Why I love “God Bless You, Dr. Kevorkian”

Why I love God Bless You, Dr. Kevorkian

Photo By: Kurt Vonnegut

“God Bless You, Dr. Kevorkian,” the eighty-page, ambiguously prose book by Kurt Vonnegut, specifically the version with the foreword by Neil Gaiman, depicts an imperfect, funny and gray view of the afterlife. The premise of the book is that Dr. Kevorkian has a device that gives Vonnegut near-death experiences, so he can go to Heaven and interview important people who have died. 

The universe of this book has no Hell, and everyone in Heaven is just as they were on Earth. The more hell-worthy people’s interviews are comedic and show how bad people do not often change. The book’s universe also has a radio show called WNYC where each interview is summarized and retold by Vonnegut as what was said in the chapters. Throughout thirty interviews, subjects range from William Shakespeare to Isaac Asimov.

The most important part of this book is how it makes something so complex and raw so simple through few words. It is a talent for someone to be able to make raw emotion and honesty so beautiful. Certain artists, like Vonnegut, have the rare ability to make you feel like your end credits music will sound happy rather than somber. This feeling comes from the optimism that comes from living in the same world as people who can make others feel happier to live. Existential joy is a theme of this story.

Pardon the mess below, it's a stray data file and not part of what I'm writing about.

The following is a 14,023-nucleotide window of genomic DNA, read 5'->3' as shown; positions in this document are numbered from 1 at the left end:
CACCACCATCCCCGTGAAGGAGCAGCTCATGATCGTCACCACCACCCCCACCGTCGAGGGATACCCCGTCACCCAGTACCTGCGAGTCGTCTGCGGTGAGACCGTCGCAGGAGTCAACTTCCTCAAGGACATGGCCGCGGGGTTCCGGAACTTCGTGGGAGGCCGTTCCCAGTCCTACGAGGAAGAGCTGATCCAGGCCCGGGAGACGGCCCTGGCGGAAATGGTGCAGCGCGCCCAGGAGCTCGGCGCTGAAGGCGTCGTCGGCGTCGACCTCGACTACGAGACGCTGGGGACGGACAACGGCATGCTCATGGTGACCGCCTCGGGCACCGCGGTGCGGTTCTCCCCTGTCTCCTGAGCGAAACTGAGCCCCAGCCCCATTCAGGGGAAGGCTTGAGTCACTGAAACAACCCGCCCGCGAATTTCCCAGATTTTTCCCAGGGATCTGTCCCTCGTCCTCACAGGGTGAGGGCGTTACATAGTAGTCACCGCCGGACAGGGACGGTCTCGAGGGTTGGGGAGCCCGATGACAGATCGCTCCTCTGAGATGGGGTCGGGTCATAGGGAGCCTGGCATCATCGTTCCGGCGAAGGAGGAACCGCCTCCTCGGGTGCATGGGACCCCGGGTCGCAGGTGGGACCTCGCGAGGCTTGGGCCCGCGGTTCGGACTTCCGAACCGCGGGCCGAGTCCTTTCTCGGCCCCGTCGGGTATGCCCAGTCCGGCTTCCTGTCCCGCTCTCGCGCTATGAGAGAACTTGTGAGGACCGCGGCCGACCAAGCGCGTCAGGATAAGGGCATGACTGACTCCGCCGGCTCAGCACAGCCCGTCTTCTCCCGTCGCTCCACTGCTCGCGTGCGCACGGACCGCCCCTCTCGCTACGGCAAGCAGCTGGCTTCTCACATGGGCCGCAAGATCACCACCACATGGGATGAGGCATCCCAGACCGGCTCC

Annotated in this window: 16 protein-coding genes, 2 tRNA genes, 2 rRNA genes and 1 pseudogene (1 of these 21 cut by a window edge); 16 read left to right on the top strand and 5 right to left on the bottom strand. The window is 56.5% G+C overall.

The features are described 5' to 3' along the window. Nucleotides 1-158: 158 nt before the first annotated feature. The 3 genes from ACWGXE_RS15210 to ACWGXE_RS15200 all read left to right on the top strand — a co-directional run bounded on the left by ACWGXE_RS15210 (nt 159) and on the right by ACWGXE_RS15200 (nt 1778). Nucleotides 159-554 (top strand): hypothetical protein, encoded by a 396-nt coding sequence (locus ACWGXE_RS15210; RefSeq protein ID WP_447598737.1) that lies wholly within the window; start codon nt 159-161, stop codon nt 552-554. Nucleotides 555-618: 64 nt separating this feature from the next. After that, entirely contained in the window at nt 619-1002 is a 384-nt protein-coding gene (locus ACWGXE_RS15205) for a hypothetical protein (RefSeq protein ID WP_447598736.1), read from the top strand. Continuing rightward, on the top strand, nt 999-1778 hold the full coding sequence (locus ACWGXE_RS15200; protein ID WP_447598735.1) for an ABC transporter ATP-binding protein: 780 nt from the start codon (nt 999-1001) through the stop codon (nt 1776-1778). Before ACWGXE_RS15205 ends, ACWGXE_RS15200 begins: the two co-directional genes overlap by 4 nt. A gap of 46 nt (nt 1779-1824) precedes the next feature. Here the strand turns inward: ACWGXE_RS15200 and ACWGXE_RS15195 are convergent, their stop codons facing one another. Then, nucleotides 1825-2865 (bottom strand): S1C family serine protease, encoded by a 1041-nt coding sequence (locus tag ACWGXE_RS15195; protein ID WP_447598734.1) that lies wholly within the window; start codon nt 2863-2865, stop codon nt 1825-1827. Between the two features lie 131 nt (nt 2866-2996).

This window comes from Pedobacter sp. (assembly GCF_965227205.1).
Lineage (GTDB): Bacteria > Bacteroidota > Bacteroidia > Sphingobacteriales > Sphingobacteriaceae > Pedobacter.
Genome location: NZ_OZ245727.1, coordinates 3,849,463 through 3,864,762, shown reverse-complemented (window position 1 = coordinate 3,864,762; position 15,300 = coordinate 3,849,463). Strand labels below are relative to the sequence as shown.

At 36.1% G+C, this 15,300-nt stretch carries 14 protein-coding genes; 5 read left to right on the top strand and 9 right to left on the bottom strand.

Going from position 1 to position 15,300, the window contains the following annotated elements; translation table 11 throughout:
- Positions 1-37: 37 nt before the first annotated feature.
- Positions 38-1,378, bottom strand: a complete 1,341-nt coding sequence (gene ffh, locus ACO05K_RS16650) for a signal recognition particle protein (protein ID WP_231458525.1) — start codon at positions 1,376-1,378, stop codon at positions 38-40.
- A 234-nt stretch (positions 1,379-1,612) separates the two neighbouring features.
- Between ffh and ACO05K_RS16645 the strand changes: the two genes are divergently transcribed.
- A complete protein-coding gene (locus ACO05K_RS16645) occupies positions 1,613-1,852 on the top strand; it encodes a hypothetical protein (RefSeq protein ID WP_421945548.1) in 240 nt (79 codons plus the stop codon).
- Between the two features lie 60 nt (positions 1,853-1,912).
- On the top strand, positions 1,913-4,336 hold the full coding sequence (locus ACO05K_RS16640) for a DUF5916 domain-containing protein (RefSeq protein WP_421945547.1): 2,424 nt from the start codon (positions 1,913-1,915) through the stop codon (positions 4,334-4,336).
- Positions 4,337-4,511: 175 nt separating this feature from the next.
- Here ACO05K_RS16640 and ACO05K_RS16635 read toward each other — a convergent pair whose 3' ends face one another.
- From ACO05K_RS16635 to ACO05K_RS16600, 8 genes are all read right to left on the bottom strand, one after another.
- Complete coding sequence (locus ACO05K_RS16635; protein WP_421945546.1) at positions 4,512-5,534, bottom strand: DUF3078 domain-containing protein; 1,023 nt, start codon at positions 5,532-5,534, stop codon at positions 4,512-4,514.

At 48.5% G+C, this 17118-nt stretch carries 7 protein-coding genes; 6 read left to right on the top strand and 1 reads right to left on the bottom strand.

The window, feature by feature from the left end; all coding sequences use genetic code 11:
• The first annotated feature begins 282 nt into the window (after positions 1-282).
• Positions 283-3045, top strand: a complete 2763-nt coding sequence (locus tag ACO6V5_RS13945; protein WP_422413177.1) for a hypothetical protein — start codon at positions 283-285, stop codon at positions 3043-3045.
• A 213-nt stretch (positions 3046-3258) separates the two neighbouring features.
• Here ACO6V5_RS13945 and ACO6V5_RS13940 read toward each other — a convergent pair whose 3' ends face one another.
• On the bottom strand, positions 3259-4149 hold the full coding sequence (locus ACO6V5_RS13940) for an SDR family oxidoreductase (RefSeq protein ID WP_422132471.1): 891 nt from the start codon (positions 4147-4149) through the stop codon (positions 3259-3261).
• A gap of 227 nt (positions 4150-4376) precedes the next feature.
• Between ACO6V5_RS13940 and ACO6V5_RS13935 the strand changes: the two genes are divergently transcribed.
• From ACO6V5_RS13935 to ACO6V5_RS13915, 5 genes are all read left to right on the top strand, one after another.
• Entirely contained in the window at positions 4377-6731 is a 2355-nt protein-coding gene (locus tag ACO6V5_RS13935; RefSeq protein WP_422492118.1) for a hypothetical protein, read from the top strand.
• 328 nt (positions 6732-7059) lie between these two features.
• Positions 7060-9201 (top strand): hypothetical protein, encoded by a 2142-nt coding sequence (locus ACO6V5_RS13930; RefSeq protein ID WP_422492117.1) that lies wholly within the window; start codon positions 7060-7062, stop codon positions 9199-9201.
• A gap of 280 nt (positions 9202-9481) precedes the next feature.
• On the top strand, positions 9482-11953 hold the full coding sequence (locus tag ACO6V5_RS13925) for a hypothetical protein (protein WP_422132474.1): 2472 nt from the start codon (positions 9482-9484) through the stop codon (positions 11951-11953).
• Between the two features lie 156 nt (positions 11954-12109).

He explores how the conclusions drawn about dead people become actual conclusions when a person cannot change or grow any more. Each interview acts as an exploration for Vonnegut to imagine what certain people would have to say about the current world. He explored the moral grayness of man through taking every person’s ideas as objective and portraying them comedically. 

The most sentimental part of the concept is that Neil Gaiman, the writer of Coraline, did a foreword that was published after Vonnegut’s death, essentially giving the same kind of interview to him as he “did” to all those other famous people when he was alive. Gaiman talking about Vonnegut the way that Vonnegut spoke about Shakespeare felt like an induction to a hall of fame. Except everyone in a hall of fame shares a hall with many other people. Vonnegut turned out to be the only real person who was aware of these after-death interviews.

This book is short, maybe not giving enough substance necessarily to make someone do a complete 180, but it breaks the surface for one to start living their time well. What tells of the human condition is how art is a more deliberate version of what we all already do; which is being part of a chain. The chain of art is when artists inspire future artists to give people things to grasp onto. The chain of being is how people’s actions perpetually ripple. Gaiman and Vonnegut had an indirect, fictional conversation that created so much closure and respect for the dignity of Vonnegut. This shows how two people can use storytelling to compliment and immortalize each others’ essences and tones, without even realizing it.

The mix of the original book alongside Gaiman’s foreword makes me feel inspired to live and utilize my spot on earth and in my community. Vonnegut has done for me the biggest thing an artist can do; make me feel a newfound zest for life and existential joy. For a book that can be completed in less than two hours, it accomplishes a lot.